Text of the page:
Medicaid Expansion by the Numbers

Texas Public Policy Foundation, February 21, 2013

As it is currently designed, Texas’ Medicaid program is unsustainable. Medicaid spending continues to consume an ever larger share of the state’s budget, and the program itself continues delivers poor health care coverage and inadequate access to providers for those enrolled. Even without Medicaid expansion as called for in the PPACA, the program’s rising costs will continue to diminish funding available for other budget areas.

In this context, it is reckless and morally unconscionable to expand the current Medicaid program, and state lawmakers should resist pressure to do so. Legislators have a responsibility to ensure the sustainability and quality of the program in the long term, which expansion will certainly undermine.

The following fact sheet outlines salient features of the state’s Medicaid program as it now stands, and is made available to elected officials and the public as a resource to facilitate discussion about viable, long-term solutions to help save Texas Medicaid.

  • State spending on Medicaid currently accounts for 25% of the 2012-13 state budget (General Revenue) and is projected to be $28.6 billion in the 2014-15 biennium. Under expansion, GR spending on Medicaid would comprise 33% of the budget, or $160.4 billion, by 2040.
  •  The total (All Funds) budget for the 2014-15 biennium is projected to be $190 billion. Of this, about $70 billion will go to fund Medicaid — roughly 37%.
  •  In GR numbers, the total budget for 2014-15 is projected to be $95.2 billion. Of this, about $28.6 billion will fund Medicaid. This represents 30% of the budget, up from 14% in 2001.
  •  According to the Congressional Budget Office, federal spending on Medicaid will more than double over the next decade, increasing from $265 billion to $572 billion. The CBO estimate confirms TPPF projections from 2010 that show Medicaid spending will double every decade on the state and federal level.
  •  Increasing the number of people on Medicaid will decrease access to Medicaid providers. Currently, 70% of Texas physicians will not accept new Medicaid patients, leaving enrollees with inadequate access to primary care. As a result, they often seek care in hospital emergency rooms, driving up uncompensated care costs at Texas hospitals. Last year, uncompensated care costs totaled about $5 billion; under expansion, that total would likely increase as Medicaid patients are forced to seek care in hospitals.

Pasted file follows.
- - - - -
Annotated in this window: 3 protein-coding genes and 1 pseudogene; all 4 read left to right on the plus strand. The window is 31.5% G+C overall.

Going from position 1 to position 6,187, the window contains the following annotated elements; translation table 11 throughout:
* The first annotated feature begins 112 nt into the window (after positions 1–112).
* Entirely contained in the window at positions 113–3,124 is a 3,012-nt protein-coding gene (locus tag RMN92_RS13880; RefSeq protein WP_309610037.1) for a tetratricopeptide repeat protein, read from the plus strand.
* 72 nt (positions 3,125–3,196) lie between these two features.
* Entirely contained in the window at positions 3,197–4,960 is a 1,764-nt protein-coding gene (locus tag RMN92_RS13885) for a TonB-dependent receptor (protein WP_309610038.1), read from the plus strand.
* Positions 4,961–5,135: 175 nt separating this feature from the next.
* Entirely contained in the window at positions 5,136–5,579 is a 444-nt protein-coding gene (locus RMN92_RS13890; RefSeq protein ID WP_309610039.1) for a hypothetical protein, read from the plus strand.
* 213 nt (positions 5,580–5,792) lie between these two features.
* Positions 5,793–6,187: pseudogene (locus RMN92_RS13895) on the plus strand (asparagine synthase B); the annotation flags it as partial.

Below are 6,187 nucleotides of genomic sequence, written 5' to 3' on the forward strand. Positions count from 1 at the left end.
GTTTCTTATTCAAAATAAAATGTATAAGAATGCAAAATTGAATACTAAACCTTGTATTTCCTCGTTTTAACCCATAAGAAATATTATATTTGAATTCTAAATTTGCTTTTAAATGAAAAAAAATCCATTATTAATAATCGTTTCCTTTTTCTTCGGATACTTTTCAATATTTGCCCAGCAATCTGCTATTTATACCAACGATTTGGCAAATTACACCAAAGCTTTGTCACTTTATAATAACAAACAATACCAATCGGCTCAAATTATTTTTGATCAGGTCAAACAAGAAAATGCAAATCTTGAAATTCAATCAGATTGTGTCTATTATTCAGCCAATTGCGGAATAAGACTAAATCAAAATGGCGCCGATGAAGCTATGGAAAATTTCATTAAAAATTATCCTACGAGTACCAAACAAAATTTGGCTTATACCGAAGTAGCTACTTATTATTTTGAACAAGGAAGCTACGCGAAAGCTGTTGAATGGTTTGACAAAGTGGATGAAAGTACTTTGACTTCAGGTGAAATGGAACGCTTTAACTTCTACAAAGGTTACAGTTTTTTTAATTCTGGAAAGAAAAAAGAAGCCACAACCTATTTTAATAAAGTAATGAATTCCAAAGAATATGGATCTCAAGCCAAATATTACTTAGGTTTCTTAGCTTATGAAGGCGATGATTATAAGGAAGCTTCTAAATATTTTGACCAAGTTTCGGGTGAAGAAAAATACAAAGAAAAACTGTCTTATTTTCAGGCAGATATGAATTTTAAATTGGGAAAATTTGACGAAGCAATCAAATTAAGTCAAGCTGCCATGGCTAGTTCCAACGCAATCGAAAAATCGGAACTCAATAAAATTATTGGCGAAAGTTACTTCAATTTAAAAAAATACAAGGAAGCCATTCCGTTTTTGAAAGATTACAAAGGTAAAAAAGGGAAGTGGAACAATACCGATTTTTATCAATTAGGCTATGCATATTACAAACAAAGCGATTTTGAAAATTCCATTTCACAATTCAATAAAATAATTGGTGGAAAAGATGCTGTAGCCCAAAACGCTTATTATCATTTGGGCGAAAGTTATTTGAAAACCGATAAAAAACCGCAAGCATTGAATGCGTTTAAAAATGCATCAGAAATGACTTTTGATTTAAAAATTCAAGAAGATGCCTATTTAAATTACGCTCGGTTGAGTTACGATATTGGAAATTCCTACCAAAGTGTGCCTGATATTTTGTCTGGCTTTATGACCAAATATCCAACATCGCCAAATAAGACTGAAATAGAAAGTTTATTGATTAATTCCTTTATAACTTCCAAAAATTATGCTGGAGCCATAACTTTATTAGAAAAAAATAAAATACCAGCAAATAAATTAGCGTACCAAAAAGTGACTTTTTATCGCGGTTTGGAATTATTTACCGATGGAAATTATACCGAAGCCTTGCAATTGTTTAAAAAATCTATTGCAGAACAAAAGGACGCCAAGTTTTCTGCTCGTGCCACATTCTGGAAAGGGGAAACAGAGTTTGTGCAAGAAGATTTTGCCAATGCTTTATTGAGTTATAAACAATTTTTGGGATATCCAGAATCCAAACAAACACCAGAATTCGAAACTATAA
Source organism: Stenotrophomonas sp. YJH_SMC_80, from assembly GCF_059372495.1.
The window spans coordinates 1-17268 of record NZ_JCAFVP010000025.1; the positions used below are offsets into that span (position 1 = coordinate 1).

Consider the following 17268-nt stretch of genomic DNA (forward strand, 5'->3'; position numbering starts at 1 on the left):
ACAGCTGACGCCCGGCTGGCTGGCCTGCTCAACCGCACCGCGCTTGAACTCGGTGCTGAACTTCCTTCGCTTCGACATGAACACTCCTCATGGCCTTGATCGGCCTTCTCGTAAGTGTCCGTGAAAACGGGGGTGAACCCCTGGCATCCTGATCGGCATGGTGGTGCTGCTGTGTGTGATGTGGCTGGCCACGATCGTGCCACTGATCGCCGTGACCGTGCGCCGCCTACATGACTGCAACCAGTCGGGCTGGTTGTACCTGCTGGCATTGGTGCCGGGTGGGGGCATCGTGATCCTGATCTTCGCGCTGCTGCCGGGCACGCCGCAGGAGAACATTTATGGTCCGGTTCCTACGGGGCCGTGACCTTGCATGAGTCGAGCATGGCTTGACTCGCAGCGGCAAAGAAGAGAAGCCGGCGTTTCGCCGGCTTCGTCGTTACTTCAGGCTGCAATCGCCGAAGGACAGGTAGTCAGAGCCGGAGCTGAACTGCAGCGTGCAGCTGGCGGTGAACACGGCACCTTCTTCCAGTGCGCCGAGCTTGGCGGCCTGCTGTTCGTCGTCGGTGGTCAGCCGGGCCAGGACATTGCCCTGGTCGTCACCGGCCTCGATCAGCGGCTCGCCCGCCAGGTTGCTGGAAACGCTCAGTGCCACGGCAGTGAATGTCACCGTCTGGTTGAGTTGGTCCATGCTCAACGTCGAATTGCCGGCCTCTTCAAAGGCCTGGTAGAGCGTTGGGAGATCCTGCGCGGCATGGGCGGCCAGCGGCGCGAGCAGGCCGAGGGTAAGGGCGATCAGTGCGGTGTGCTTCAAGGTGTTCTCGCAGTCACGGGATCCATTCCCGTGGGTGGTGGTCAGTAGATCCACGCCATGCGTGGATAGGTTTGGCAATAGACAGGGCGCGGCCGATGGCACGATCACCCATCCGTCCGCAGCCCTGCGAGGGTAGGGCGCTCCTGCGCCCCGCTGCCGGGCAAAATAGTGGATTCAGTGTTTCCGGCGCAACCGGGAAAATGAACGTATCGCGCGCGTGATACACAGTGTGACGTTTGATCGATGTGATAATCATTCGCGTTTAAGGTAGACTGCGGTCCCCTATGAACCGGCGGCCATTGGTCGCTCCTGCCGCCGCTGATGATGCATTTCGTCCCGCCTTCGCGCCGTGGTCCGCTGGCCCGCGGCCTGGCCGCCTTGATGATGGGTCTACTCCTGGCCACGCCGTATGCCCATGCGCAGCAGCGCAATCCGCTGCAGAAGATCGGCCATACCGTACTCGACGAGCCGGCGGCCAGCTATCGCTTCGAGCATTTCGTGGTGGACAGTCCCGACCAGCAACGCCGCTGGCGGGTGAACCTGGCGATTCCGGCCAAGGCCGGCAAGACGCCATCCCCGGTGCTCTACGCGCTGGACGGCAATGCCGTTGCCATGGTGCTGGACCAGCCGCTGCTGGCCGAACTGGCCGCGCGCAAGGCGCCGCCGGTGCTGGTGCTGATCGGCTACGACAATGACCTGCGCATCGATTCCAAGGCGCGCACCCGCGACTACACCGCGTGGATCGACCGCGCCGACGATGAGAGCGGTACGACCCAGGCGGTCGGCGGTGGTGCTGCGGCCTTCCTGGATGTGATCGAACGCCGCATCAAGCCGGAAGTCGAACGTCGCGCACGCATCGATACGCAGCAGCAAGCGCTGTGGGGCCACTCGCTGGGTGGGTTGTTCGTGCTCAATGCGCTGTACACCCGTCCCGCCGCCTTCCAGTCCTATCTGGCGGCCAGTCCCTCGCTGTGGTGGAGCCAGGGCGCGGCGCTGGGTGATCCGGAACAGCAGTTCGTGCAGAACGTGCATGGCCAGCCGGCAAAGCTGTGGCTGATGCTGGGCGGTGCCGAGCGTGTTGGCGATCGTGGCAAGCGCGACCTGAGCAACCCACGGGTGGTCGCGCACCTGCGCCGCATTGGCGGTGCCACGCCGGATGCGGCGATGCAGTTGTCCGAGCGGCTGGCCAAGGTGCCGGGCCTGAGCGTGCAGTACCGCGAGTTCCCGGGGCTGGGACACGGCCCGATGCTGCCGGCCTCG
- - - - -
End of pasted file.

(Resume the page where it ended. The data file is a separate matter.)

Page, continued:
•  Medicaid has the worst health outcomes of any health coverage plan in the country. Numerous studies indicate that those on Medicaid are worse-off than those on private insurance and even those with no insurance coverage at all.
  •  Total Medicaid enrollment is currently 3.6 million. It is projected to be 3.8 million in 2014 and more than 4 million in 2015. Expansion will add between 1 and 1.5 million people to the program.
  •  Apart from expansion, other provisions in ObamaCare change state Medicaid eligibility rules so that the state may not take into account an applicant’s assets when determining eligibility. This will increase Medicaid enrollment, even without expansion.
  •  Texas’ uninsured rate is about 24%, or approximately 6 million people, the highest in the nation. Of these, 35.8%, more than 2 million people, earn more than $50,000 per year. Among that group, nearly 1 million earn more than $75,000 per year. Additionally, approximately 30% of the uninsured are non-citizens, both legal and illegal. (U.S. Census Bureau, 2011)
  •  Medicaid enrollment will grow even without expansion, because of other provision in ObamaCare, such as the individual mandate. By 2014, HHSC predicts the uninsured rate to drop to 15% without Medicaid expansion, and would drop only to 12% with expansion.
  •  Expansion under ObamaCare would make all Texans earning less than 138 percent of the Federal Poverty Level (FPL) eligible for Medicaid, including non-disabled, childless adults. All those earning between 138 and 400 percent FPL are eligible for federally-subsidized health insurance on the federal exchanges. However, for those states that do not expand Medicaid, all those earning more than 100 percent FPL are eligible for the exchange subsidies, which require no state match.
The time has come for fundamental Medicaid reform. In light of the program’s growing costs, Texas cannot afford to delay. Medicaid enrollees should not be asked to remain in a program that gives them increasingly poor health outcomes and a declining access to care. States, not the federal government, are best-suited to design and implement reforms that will control costs and improve outcomes.
Sincerely,
Arlene Wohlgemuth
Executive Director

Arlene Wohlgemuth is the Executive Director and Director, Center for Health Care Policy at the Texas Public Policy Foundation. you can contact her at arlene@texaspolicy.com

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